Throwback Thursday: Happy Birthday, Commonweal!
This past Tuesday marked Commonweal's 89th birthday. We’re planning some bigger things to mark the big nine-oh in 2014, but for now we thought we’d celebrate at home (on the blog) with a few close friends (that’s you).
Back when we were young, we called ourselves “The Commonweal.” We produced a new issue each week and a subscription cost only $10. Our inaugural issue’s editorial—written by founder and editor Michael Williams with assistant editors Thomas Walsh and Helen Walker (and with the blessing of the seven-person editorial council)—was titled “An Introduction,” and it set out the distinctive mission and role of the new publication:
We believe that The Commonweal will be so fundamentally different to our contemporaries that in place of competition in an over-crowded field we shall occupy a position that hitherto has been left vacant. For the difference between The Commonweal and other weekly literary reviews designed for general circulation is that The Commonweal will be definitely Christian in its presentation of orthodox religious principles and their application to the subjects that fall within its purview: principles which until now have not, we believe, been expressed in American journalism except through the medium of the official organs of the Catholic Church and of the various other denominations.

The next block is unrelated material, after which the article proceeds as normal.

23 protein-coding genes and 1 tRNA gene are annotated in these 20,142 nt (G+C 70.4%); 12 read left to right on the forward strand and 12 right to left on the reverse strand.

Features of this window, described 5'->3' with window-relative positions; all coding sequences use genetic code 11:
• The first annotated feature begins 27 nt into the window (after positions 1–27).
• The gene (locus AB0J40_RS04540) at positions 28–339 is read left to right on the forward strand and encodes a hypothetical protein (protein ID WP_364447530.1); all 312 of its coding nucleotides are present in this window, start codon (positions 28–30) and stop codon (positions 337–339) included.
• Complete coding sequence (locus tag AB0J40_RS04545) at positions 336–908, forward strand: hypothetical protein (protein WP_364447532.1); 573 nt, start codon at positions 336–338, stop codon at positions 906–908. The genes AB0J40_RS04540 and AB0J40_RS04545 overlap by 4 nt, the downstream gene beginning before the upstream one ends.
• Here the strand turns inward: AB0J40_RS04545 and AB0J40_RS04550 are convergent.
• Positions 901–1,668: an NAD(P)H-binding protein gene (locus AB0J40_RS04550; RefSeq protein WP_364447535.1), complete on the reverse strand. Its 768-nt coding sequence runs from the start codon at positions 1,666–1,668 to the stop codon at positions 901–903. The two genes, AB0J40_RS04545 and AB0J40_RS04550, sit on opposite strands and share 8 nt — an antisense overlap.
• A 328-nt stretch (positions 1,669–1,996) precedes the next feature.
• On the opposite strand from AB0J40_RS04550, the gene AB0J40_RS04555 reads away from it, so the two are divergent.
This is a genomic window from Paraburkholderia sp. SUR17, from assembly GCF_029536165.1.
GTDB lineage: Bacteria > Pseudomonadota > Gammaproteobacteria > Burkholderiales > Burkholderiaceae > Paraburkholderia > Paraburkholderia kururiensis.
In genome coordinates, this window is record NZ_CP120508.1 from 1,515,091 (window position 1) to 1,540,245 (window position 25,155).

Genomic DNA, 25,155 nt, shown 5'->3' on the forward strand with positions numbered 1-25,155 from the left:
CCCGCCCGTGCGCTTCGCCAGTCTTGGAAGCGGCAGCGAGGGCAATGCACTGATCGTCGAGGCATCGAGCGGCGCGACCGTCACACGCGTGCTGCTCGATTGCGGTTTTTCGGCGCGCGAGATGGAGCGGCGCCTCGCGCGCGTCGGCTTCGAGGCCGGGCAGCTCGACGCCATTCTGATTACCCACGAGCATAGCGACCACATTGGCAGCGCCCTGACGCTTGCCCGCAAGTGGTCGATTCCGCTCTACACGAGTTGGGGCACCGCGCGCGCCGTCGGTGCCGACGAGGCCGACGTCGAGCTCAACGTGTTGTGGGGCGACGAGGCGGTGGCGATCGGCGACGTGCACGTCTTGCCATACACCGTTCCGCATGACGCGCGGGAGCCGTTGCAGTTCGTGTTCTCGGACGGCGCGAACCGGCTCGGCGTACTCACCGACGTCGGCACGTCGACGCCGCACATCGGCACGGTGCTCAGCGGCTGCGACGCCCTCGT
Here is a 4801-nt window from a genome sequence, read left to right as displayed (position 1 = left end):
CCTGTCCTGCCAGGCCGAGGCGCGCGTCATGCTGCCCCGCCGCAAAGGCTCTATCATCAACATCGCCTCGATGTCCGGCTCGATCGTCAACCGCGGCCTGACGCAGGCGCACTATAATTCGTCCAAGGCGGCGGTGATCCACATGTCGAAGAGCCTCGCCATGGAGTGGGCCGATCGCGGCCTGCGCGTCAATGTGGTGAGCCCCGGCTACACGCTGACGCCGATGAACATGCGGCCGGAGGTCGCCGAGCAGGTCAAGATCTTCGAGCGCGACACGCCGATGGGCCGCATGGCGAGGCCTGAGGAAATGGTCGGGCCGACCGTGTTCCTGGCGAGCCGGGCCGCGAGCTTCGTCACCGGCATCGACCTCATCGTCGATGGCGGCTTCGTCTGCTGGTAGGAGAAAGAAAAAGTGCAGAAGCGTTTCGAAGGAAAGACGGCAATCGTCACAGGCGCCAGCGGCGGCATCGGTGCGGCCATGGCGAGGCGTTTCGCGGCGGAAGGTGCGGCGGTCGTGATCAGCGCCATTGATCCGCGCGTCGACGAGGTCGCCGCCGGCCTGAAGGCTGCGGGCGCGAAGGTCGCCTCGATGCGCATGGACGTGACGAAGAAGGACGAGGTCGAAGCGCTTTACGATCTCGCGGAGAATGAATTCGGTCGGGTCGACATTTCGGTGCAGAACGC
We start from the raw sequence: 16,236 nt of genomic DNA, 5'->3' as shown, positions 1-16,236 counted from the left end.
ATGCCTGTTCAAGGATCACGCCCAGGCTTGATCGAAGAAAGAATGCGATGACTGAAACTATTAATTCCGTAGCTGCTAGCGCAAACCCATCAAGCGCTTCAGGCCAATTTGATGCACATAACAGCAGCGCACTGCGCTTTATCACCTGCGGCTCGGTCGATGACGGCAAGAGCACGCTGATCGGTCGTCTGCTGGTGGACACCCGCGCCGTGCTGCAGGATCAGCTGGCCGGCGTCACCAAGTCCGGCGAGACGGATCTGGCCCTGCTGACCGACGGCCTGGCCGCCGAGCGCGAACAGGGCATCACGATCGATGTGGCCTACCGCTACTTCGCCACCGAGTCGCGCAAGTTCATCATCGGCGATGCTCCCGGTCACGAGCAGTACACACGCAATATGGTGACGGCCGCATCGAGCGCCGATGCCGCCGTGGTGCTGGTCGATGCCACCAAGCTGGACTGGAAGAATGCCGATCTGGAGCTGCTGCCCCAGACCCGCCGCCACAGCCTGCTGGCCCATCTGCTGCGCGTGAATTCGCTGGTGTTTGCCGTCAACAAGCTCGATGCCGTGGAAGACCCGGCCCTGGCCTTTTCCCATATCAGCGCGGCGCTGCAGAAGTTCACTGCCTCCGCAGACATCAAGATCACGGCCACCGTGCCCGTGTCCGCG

The editors, after making it clear they were not speaking with authority in the Church (yes, an uppercase “C” was house style at the time), and explaining that a variety of opinions would be presented in “an open forum for the discussion of such differences in a spirit of good temper,” concluded with this declaration:
It is unquestionably a spiritual, moral, and patriotic duty for thinking people to at least make an effort to apply the conserving and regenerative forces of the fountain head of Christian tradition, experience and culture to the problems that today all men of good will are seeking to solve. As opposed to the present confused, confusing and conflicting complex of private opinions, and personal impressionism, mirrored in the so many influential journals, the editors of The Commonweal believe that nothing can do so much for the betterment, the happiness, and the peace of the American people as the influence of the enduring and tested principles of Catholic Christianity. To that high task The Commonweal is dedicated.
Read the entire editorial and let us know what you think—have we changed? Have we stayed the same? One thing that’s not up for debate: we know for certain we’ve gotten better looking with age.
About the Author
Ellen Bina Koneck is a graduate student at Yale Divinity School.